Background: Scavenger Receptor Class B Type I (SR-BI) facilitates influx of cholesterol to the cell from lipoproteins in the circulation. This influx of cholesterol may be important for many cellular functions, including synthesis of androgens. Castration-resistant prostate cancer tumors are able to synthesize androgens de novo in order to supplement the loss of exogenous sources often induced by androgen deprivation therapy. Silencing of SR-BI may impact the ability of prostate cancer cells, particularly those of castration-resistant state, to maintain the intracellular supply of androgens by removing a supply of cholesterol.
Methods: SR-BI expression was knocked down using small interfering RNA in LNCaP and C4-2 cells. The effect of down-regulation of SR-BI on PSA production, cell toxicity, and cell viability was measured in both cell types. In addition, compensatory cholesterol synthesis activity was measured using the radiolabeled precursor, (14) C-acetate.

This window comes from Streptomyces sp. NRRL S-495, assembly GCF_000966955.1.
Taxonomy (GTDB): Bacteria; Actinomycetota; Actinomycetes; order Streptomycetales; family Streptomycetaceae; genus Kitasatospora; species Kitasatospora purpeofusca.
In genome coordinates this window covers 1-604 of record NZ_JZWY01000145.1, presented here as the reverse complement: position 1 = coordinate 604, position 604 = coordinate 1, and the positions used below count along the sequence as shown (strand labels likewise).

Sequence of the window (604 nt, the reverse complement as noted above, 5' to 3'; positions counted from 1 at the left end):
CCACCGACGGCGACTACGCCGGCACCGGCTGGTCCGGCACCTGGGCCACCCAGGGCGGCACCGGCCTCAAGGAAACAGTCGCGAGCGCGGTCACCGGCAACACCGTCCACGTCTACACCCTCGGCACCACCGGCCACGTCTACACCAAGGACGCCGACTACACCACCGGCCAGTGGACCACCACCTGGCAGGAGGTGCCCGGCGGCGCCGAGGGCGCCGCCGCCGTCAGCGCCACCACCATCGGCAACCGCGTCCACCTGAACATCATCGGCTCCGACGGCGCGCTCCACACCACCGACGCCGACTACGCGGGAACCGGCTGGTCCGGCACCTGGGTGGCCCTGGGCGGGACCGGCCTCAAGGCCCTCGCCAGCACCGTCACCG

Results: SR-BI protein expression is higher basally in C4-2 cells than LNCaP cells. Silencing of SR-BI expression to greater than 85% reduced PSA production in LNCaP and C4-2 SRBI-KD cells by 55% and 58% compared to negative control cells, respectively. SR-BI-KD C4-2 cells demonstrated significantly reduced cell viability (>25%) compared the NC cells.
Conclusions: The down-regulation of SR-BI significantly impacts PSA production of prostate cancer cells, as well as the viability of C4-2 cells in the presence and absence of HDL. This may indicate a deficiency in cholesterol availability to the androgen synthesis pathway or may implicate a role for SR-BI in prostate cancer signal transduction pathways.
Copyright © 2011 Wiley Periodicals, Inc.